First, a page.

December 21, 2003 |
An extraordinary year, like none other. A symphony hall gave Los Angeles a new symbol, a new reason to feel good about itself. An architect, an acoustician, a symphony orchestra and its music director became civic stars. The world looked on in envy. Who would have ever thought? The Gehry-Toyota-Salonen Triumphant Triumvirate. It took 16 long years to build the Walt Disney Concert Hall, and the outcome was often in doubt.
October 1, 2013 |
It looked on paper, with a few small exceptions, like an ordinary season-opening gala, the kind every major U.S. orchestra seems to practice these days - a jumble of Tchaikovsky, Mahler, Saint- Saëns favorites. The superstar soloist was Yo-Yo Ma, who flew in after having been guest last week for the New York Philharmonic's season-opening gala. Music director Gustavo Dudamel had jetted in himself practically at the last minute from performing in Japan. But Walt Disney Concert Hall is not paper.
August 6, 2011 |
The new Soka Performing Arts Center in Aliso Viejo will debut Sept. 17, offering what appear to be by far the lowest major-venue ticket prices in the region, for its opening season of 23 shows. The 1,034-seat hall features acoustics by Yasuhisa Toyota, famed for his work on such projects as Walt Disney Concert Hall. Jazz, classical music and world music will be the main fare at the $73-million auditorium and arts classroom complex on the Orange County campus of Soka University, a small liberal arts institution affiliated with the Tokyo-based Buddhist movement Soka Gakkai.
November 5, 2013 |
Estonian is a language dominated by overlong phonetic sounds. Double letters and umlauts are common. The Estonian name of the Estonian National Symphony Orchestra, which appeared at the Soka Performing Arts Center in Aliso Viejo on Sunday afternoon, is Eesti Riiklik Sümfooniaorkester. It was led by its artistic director and principal conductor, Neeme Järvi. The first piece was by Arvo Pärt. These are not names meant to trip off the tongue but to be allowed to resonate generously in the vocal cavity.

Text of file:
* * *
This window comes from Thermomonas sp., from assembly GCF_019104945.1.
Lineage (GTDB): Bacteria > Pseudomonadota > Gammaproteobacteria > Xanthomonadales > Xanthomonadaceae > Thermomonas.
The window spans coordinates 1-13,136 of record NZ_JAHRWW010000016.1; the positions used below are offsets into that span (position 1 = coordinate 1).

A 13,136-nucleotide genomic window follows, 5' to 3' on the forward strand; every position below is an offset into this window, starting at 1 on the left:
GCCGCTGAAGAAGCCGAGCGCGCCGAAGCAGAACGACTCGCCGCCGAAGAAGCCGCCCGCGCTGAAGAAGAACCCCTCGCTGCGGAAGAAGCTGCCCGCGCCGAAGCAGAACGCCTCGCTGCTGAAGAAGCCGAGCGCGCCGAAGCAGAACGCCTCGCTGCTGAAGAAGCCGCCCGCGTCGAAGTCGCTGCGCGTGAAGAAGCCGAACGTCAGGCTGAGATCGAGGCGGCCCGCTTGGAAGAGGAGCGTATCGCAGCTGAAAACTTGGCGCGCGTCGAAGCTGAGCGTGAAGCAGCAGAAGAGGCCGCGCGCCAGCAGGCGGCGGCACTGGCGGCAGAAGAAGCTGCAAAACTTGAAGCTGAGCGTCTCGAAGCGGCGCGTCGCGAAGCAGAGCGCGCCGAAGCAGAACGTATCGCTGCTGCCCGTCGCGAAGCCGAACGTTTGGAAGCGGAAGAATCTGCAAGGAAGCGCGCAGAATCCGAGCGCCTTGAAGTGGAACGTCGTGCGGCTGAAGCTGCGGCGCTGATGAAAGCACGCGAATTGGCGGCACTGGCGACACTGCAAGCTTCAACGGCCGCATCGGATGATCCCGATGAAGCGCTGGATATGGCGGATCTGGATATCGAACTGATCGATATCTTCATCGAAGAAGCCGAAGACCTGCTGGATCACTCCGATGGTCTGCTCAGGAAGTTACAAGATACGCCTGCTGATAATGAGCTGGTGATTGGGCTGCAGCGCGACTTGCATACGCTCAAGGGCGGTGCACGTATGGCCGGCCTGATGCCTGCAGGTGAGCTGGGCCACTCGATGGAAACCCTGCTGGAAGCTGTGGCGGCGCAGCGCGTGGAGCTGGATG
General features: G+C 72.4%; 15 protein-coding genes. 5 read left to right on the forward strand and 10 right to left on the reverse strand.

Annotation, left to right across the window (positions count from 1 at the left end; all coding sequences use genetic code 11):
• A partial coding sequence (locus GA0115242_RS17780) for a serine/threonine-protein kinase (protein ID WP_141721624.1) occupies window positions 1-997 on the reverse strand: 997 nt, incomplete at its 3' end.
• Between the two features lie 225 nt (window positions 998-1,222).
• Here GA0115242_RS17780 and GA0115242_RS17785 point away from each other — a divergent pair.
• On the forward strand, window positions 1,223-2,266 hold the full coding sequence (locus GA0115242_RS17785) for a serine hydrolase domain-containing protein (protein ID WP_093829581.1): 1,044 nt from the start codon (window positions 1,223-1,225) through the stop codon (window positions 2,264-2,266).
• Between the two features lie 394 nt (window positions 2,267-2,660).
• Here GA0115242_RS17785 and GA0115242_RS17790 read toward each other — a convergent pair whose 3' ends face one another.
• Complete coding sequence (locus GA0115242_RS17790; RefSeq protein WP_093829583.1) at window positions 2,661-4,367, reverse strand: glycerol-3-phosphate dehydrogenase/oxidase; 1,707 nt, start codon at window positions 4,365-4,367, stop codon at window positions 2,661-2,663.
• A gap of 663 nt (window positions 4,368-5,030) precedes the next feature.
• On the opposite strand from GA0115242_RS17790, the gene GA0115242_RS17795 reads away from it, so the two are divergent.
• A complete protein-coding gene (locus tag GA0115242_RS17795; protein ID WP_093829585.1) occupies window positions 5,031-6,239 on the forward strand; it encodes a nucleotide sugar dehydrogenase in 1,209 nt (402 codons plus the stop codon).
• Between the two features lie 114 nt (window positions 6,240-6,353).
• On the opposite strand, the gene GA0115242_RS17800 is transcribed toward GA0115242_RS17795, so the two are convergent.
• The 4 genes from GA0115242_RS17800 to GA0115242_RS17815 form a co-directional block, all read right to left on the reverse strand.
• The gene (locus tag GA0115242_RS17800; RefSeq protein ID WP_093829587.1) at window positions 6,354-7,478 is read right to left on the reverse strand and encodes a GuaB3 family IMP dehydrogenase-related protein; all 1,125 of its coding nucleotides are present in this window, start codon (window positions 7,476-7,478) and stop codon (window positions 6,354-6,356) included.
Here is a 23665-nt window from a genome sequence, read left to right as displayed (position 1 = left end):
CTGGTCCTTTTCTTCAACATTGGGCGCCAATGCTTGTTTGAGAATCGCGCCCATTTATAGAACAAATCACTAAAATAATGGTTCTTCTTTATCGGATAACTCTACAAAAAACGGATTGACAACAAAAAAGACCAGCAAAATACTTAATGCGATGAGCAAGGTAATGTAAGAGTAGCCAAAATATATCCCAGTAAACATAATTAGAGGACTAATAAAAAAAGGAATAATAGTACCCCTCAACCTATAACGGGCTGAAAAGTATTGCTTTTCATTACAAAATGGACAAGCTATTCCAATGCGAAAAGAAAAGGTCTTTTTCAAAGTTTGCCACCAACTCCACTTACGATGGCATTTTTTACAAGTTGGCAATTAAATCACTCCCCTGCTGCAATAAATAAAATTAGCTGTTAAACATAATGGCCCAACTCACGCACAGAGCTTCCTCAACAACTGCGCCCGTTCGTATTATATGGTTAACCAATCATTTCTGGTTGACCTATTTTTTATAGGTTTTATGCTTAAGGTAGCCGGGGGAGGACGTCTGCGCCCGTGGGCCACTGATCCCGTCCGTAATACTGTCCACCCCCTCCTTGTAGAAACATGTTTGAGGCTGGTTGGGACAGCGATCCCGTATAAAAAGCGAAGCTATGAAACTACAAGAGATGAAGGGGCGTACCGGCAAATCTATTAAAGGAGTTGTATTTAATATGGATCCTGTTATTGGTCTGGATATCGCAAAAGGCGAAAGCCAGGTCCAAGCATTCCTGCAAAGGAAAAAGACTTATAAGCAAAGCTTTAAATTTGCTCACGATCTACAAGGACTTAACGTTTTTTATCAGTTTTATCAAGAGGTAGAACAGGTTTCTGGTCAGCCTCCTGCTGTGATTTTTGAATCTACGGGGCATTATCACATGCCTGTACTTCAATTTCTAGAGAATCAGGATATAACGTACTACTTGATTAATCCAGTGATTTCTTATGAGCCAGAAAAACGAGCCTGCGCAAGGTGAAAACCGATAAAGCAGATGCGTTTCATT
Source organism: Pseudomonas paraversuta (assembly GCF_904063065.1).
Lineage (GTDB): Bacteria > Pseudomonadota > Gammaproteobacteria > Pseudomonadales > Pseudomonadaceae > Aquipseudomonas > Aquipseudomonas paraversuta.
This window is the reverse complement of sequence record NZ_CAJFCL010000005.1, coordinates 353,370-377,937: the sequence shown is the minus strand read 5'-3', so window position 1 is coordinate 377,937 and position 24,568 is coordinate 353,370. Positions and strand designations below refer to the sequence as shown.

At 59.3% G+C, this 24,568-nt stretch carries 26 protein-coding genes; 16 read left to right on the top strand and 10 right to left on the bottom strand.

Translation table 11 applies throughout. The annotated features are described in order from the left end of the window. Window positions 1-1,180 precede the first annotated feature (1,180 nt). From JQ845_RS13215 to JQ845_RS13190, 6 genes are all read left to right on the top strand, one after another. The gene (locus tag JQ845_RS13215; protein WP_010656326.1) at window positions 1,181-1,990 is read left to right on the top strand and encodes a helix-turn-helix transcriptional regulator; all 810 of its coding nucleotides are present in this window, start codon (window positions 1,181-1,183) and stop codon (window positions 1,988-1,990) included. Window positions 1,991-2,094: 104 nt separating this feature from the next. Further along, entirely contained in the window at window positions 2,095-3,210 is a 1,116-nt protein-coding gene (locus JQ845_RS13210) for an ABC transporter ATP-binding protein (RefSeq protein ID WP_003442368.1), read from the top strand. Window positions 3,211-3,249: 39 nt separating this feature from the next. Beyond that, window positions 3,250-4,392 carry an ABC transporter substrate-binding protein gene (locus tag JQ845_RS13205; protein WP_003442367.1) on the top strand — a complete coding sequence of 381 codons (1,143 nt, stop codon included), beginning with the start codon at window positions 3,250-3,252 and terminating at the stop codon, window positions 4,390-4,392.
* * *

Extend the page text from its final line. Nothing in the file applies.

October 25, 2003 |
Walt Disney's daughter Diane Disney Miller pondered for a moment as she considered the marked difference in feeling between Thursday's star-studded black-tie opening night at Walt Disney Concert Hall and Friday's performance of contemporary compositions, to which the audience was invited to wear "L.A. chic" attire. "I think this one is about the music," she said.
October 24, 2003 |
Yo-Yo ma, sans cello, waited outside an elevator to be escorted to a camera crew filming inside the Walt Disney Concert Hall. Near him was an electrician in a hard hat on a mission to fix a light over the new stage, along with a contractor chewing on a stubby, burnt-out cigar who needed to lay carpet for a party in the garden. No one around seemed interested in this unlikely trio, though.
July 1, 2003 |
The polished steel exterior of the Walt Disney Concert Hall is already familiar. Inside, the paint is dry, and few hard hats are in evidence. But one lingering question has been the most important: How will it sound? On Monday morning, that question was finally, if not conclusively, answered when the Los Angeles Philharmonic had its first rehearsal in what will become its home in October.
May 12, 2003 |
Mahler's Third Symphony, written in the last years of the 19th century as an epic farewell to Romanticism and a herald of Modernism, still stands as a masterpiece of intrepid hellos and sentimental goodbyes. The longest and most varied symphony in the standard repertory, it begins with eight horns, jubilant in unison, gleefully turning a Brahms tune into something new.
October 13, 1989 |
Some acousticians say designing concert halls is like making a musical instrument--They won't know how it sounds until it's completed. Others take a purely scientific approach, relying on mathematical equations and analysis. But Minoru Nagata, the gray-haired Japanese acoustician responsible for how the music will sound in Walt Disney Hall, is a man with a levelheaded approach: "Acoustics is like seasoning--too much can ruin the food. You want just enough."